This page does not contain comprehensive module or course information, and you should all read, in full the IMMJ Handbook PROGRAMME HANDBOOK — MA in International Multimedia Journalism 2015/2016. 

Module: IMJ 4012 Advanced Practice 2 – General Assessment Requirements, Grading & Deadline Guidance Notes


What exactly is a visual multimedia journalism feature story or project?

Your story needs to be MULTIMEDIA in that it must combine two or more media forms. (photography, video, audio, text, graphics). At least one of your chosen media forms has to be VISUAL. (photography, video, audio, text, graphics). You cannot, for example, combine only audio and text. Your chosen mediums will depend on your story and how you think best to tell that story. You may or may not use multiple platforms too.

The terminology project and story can be somewhat interchangeable, therefore confusing. Generally, a multimedia story is the common type of features you regularly consume online, with a clear focus and a beginning, middle and end. A multimedia project is often, but not necessarily,  something bigger and longer, sometimes with a broader or more fragmented scope. For examples, view An Unbelievable Story of Rape by ProPublica / The Marshall Project it’s a multimedia story, while The Counted by The Guardian is a multimedia project. While IMMJ-MA students typically work on stories, we like to keep things open, in the past students have worked on projects, for example, developing apps or building complex databases for economic news. Story or project, the choice is yours!

What should my multimedia journalism feature story or project look like?

Sorry, there is no easy answer for this one. Digital technologies along with the proliferation of the internet and mobile have transformed how we produce, distribute and consume stories. Old storytelling formats and formulas are still important, but many more now exist – and many more are yet to be imagined. There is no formula for a successful multimedia feature. As you can see from the contently page, multimedia stories and projects are extremely diverse in terms of topic, approach, methodology and design. So please be inspired, creative and innovative, and choose an approach that fits the story you want to tell.

It could be a 5 – 8-minute short documentary incorporating graphics and accompanied by a story portrait series on Instagram, or it could be a more typical snowfall like story incorporating a number of short videos, still pictures text and graphics on a single page. It could be a series of gifs accompanied by other relevant media. It could be a single scrolling page or a website. Or you might produce a single story in multiple media to publish on multiple platforms – see Rape on the Nightshift for an example of this. Think big and then consult with teachers and peers to find a ‘doable’ approach in the timeframe you have. Ultimately, we want to see you tell an important, interesting and engaging story, and tell it well. Do not approach your story as a student turning in an assignment for a tutor. Instead, approach it as a journalist turning in a story for a specific professional publication. We are looking for innovative stories/projects that start with a strong story or issue and have considered the best way to tell that story.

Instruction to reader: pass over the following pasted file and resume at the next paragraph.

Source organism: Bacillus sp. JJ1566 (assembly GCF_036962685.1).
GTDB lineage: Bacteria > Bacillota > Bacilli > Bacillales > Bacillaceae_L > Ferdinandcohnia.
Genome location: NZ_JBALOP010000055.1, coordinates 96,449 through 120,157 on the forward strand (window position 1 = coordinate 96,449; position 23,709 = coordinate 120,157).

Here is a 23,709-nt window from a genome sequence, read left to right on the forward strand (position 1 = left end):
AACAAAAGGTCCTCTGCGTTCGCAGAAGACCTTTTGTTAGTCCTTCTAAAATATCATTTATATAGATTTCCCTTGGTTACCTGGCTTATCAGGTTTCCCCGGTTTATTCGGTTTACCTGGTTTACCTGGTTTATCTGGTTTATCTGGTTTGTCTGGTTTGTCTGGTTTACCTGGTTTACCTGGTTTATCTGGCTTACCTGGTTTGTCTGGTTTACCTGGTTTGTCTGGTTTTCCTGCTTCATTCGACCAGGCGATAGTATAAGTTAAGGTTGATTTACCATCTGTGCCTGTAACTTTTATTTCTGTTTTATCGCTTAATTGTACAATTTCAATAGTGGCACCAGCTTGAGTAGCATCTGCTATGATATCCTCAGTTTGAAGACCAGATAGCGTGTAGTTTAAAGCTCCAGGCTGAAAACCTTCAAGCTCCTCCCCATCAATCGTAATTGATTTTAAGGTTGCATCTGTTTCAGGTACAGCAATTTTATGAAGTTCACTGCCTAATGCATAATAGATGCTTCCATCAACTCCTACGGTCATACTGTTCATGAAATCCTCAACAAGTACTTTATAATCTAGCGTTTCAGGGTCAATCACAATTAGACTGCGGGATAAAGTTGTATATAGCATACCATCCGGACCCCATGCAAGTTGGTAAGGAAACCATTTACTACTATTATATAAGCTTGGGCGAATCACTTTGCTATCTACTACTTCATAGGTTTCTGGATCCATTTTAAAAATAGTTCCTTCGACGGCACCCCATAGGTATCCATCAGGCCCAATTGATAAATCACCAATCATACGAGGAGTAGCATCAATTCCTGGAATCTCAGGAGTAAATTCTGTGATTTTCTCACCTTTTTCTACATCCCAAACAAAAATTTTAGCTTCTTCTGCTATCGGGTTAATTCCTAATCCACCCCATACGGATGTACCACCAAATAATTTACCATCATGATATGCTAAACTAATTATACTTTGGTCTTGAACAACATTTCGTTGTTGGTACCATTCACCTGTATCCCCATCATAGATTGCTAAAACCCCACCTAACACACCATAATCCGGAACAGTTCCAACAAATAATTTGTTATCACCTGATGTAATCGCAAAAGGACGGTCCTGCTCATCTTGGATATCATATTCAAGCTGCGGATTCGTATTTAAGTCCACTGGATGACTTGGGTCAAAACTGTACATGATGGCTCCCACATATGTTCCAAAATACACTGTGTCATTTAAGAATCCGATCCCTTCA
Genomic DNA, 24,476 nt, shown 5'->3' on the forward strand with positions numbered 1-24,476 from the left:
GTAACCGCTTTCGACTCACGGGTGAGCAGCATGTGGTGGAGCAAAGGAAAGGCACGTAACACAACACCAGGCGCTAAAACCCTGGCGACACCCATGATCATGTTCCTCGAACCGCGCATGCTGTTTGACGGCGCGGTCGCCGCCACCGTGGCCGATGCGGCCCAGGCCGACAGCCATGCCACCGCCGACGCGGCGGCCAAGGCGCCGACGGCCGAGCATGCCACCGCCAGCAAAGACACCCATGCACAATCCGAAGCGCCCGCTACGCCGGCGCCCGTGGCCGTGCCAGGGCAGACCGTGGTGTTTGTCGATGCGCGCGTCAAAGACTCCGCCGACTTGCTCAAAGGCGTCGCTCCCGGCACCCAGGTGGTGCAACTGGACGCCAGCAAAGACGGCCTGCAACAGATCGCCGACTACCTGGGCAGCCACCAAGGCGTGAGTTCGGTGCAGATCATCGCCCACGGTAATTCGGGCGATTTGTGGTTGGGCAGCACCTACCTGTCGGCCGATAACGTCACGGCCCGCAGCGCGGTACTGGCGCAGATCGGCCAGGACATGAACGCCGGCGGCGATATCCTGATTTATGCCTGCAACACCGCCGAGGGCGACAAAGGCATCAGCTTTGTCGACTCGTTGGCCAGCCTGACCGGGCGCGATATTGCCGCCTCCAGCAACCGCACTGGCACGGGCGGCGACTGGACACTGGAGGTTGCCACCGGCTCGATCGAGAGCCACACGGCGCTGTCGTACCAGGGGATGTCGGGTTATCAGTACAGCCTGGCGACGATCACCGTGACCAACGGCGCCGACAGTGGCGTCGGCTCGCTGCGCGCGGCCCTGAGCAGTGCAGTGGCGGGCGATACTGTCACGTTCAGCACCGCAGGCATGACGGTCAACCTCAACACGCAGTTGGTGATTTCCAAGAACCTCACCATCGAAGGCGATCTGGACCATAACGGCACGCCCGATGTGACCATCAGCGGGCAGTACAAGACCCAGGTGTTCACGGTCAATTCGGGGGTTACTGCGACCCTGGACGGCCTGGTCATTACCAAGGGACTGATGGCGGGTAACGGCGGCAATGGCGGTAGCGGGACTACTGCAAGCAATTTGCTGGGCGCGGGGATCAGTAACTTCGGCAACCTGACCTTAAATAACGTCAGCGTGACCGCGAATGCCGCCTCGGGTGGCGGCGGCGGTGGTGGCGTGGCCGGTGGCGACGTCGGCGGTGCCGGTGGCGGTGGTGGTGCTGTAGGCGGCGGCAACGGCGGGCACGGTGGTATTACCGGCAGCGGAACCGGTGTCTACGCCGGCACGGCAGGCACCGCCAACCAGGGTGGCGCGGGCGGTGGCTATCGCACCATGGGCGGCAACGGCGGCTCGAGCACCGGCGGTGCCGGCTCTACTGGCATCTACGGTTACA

How long should my multimedia journalism feature story or project be? How many videos? How many words?…

Again, sorry, there is no easy answer for this one, we judge by the quality, not the quantity. Every project is unique we cannot dictate exactly how you spend or manage your own time. There are some basic minimum requirements on time commitment and you’ll need to log your work time clearly in the diary section of the project form.

40 hours a week – You need to spend 40 hours a week reporting, interviewing, filming, editing, transcribing, experimenting with new tools or platforms, practicing new techniques etc. You will also, of course, need to keep reading and researching as you go along.

22 x 8-hour days ‘on the ground’ shooting and interviewing – Out of ten reporting weeks, we expect you to spend a minimum of 22 x 8-hour days ‘on the ground’ shooting and interviewing. Other days are for research, setting up interviews, practice, editing, working on your platform etc. Please highlight your 22 on the ground’ shooting and interviewing days in your diary by highlighting the text in RED.

One word of advice, as a working journalist you rarely ever get this amount of time to report on a single story – it’s an incredible luxury, use it! Students who do excellent Term 3 projects have the portfolio they need to progress the next stage of their careers.

“Put it before them briefly so they will read it, clearly so they will appreciate it, picturesquely so they will remember it and, above all, accurately so they will be guided by its light.”  

-Joseph Pulitzer 1847-1911

The quote above is over 100 years old – yet it’s perfect for multimedia journalism today!